‘Papa G’ proud of role as one of the Tribe’s leaders — but not the only one
It was the year the Atlanta Braves were the World Series Champions and the Houston Rockets won the NBA Championship. It was also in 1995 — 18 years ago — that the Rock and Roll Hall of Fame opened in Cleveland, and the billboards ranked “On Bended Knee,” by Boyz II Men, the No. 1 song.
That same year, 8-year-old Jason Kipnis entered the third grade and began following the career of “Papa G,” who debuted with the Oakland Athletics and eventually became a veteran mentor with the Tribe.
Indians designated hitter Jason Giambi signed with the Indians this offseason and wasted no time establishing himself as “Papa G,” a father-like figure for numerous Indians players. The five-time All-Star specifically developed a solid relationship with Kipnis, who says he has grown under Giambi’s leadership this season.
“He’s a guy I admire a lot and look up to. I’ve said this numerous times: He’s the most approachable guy in this organization,” Kipnis said. “He’s so easy to talk to, and he comes to the ballpark still learning about the game, not acting like he knows everything and open to learning new things. You have any question, the guy pretty much has the right answer for you, too.”
Many expected Giambi, 42, to become the leader of the Indians upon his arrival at Spring Training this season. The experienced veteran, however, had other ideas.
“Everybody should be some type of leader [role] on this ball club because you can’t have one guy that [takes charge],” Giambi said. “It takes a whole team to kind of lead each other and police each other and push each other, so I don’t really believe in that. We all need to be a leader — each one of us.
“[Leadership is] really a gift given to you by your teammates. I think the biggest thing is they all see that I have a big heart and that I’m here to help them, and that’s the most important thing. I don’t really look at it as [being] a leader [as much as] a mentor.”
Kipnis has really taken advantage of Giambi’s presence in the Indians locker room. The two teammates have lockers across from one another, and Giambi has made it clear to his “son” that he is always willing to talk if Kipnis needs advice or encouragement.
And although Kipnis has admired Giambi throughout Giambi’s professional career, he said he never once felt intimidated speaking with him.
“It was like talking to a guy who was in the same shoes as you are, someone you could easily relate to and someone that is just a student of the game,” Kipnis said. “That’s the best part about him — how easily approachable he is and how well he communicates with his teammates; it’s like having another coach.”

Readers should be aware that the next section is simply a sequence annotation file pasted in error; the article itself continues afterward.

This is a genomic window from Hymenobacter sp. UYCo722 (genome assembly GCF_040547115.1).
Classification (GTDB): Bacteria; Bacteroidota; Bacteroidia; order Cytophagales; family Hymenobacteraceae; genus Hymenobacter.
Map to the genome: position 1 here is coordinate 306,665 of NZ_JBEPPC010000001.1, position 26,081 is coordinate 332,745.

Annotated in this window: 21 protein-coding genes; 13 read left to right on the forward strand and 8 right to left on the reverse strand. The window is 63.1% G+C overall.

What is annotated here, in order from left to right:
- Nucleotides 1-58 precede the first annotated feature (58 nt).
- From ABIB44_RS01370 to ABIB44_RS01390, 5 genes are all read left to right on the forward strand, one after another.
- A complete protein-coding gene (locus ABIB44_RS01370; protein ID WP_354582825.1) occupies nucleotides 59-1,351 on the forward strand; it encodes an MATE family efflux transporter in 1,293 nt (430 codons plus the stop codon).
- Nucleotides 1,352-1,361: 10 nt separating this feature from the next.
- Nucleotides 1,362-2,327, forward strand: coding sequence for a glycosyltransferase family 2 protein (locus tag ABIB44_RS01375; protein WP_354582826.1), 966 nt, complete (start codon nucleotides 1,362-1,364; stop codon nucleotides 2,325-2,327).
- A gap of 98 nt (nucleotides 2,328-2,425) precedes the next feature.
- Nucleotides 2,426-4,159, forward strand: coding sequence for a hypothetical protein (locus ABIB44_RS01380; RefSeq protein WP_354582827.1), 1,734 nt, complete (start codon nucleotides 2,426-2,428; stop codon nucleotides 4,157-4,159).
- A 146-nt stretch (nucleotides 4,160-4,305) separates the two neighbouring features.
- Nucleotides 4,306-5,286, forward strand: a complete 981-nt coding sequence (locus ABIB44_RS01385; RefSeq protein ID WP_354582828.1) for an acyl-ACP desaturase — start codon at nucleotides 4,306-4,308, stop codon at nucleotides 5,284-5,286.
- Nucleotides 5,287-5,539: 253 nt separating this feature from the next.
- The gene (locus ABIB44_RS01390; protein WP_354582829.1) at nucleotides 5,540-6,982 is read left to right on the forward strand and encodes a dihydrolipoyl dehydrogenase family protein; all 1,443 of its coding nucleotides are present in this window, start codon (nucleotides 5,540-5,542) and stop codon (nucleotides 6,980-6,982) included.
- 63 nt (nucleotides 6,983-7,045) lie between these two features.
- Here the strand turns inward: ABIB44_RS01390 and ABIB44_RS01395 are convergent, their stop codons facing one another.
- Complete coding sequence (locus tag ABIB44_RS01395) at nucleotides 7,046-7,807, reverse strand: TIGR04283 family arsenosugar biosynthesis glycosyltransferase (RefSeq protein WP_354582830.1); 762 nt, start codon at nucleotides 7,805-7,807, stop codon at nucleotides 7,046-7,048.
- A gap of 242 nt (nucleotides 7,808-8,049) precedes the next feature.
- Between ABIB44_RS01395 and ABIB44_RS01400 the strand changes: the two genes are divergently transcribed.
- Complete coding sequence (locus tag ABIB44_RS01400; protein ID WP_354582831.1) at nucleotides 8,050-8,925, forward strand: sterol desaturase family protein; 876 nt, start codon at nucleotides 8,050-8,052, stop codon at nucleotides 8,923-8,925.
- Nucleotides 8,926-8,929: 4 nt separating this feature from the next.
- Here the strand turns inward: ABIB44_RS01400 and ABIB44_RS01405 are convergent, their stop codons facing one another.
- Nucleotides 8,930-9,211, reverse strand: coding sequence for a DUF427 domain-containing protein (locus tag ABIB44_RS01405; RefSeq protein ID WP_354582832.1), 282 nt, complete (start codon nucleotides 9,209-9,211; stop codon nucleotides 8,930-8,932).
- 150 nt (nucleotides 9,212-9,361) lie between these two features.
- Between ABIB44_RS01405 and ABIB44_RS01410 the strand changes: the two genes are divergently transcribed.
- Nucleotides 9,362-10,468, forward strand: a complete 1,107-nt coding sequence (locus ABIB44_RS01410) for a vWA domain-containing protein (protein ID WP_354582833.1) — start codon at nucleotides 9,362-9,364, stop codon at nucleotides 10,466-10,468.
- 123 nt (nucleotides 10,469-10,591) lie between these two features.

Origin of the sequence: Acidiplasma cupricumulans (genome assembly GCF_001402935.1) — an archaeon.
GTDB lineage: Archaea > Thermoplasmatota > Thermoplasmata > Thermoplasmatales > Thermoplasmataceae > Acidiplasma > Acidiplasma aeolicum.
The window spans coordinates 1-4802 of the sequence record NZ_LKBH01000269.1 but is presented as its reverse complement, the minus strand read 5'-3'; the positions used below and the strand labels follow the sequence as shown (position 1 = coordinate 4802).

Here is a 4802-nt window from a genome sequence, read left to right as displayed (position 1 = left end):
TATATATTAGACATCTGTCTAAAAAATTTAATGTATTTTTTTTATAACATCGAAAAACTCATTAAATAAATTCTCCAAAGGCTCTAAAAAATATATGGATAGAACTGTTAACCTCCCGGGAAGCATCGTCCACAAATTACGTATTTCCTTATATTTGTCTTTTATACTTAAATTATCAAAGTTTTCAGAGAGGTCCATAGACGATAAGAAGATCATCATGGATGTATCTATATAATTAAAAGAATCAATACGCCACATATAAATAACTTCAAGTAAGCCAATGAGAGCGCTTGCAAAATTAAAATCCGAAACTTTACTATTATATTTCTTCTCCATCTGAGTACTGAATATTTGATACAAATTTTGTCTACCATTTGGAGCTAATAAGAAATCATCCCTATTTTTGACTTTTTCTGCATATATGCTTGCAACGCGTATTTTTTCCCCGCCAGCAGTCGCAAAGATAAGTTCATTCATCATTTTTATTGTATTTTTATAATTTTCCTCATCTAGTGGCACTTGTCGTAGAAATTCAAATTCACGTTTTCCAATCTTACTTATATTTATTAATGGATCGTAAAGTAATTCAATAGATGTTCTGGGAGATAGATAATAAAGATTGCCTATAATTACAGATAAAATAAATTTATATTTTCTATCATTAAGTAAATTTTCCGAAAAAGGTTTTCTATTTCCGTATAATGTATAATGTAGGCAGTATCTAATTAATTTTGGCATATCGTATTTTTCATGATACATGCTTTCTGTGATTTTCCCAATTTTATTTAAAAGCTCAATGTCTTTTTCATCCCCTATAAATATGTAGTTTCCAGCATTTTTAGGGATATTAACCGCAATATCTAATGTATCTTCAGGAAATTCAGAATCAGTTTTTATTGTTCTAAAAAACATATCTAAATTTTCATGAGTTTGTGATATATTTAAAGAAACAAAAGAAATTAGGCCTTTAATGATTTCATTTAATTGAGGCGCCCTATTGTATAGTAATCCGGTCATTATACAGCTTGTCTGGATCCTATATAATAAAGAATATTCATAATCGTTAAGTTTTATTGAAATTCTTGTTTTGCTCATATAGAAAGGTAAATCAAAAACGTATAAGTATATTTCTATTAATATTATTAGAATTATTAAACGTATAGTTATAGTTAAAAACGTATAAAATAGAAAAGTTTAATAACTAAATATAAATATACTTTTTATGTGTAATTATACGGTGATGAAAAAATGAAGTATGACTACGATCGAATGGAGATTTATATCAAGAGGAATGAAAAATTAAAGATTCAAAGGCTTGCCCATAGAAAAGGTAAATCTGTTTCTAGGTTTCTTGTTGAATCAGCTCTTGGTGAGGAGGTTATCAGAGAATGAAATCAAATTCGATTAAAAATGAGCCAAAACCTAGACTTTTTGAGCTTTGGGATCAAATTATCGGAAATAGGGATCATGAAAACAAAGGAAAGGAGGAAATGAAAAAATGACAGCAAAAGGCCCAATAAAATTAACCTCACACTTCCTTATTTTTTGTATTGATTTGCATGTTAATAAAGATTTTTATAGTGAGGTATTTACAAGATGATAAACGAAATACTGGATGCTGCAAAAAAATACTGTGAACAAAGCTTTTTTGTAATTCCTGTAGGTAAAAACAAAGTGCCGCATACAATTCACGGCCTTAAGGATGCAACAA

Giambi, who in addition to his time with the A’s also has played for the Yankees and Rockies, has belted more than 30 home runs in eight different seasons and recorded a lifetime batting average of .279 in 2,191 career games.
Kipnis said he learned from Giambi’s style of play as a youth baseball player in the Chicago area.
“The biggest compliment he’s ever given me was he thinks I’m a player that’s a decade late; he thinks I should have been here two decades [ago]. He says I should have been playing in the ’90s and the 2000s,” Kipnis said. “He said I would have fit right into that game.”
Giambi admits that he has taken Kipnis under his wing and done his best to teach him about the game and about life.
“I’ve definitely tried to be here for everybody. I’ve gone through a lot of life experiences. I’ve gone through a lot of years in this game, so I’ve seen the ups and downs,” he said. “I’m basically here for everybody, but the one guy that I always tease and that I call my son is Kipnis. I take care of Kip, but also [catcher Carlos] Santana, and [try to] help further these guys’ careers. I want to see them turn into the next superstars of the team.”
Giambi mentioned Kipnis, Santana, Chris Perez and Lonnie Chisenhall as a handful of his teammates with the potential to do big things in the Major Leagues one day.
He said it is important that every member of the roster develops relationships with their teammates because it eliminates pressure within the clubhouse. When each player does not have to worry about the pitcher who gave up a home run or the batter who struck out in the ninth inning, they can focus better on their own game.
“Sometimes, I think that’s one of the forgotten things in this game because there’s so much pressure, so much emphasis on what I need to do; sometimes you forget that there are other people on this team,” he said. “[General Manager] Chris [Antonetti] has done an incredible job putting this team together, where everybody — I can literally say everybody — roots for everybody. That’s very rare in this game where we all enjoy being around each other.”
–TribeVibe contributor Megan Golden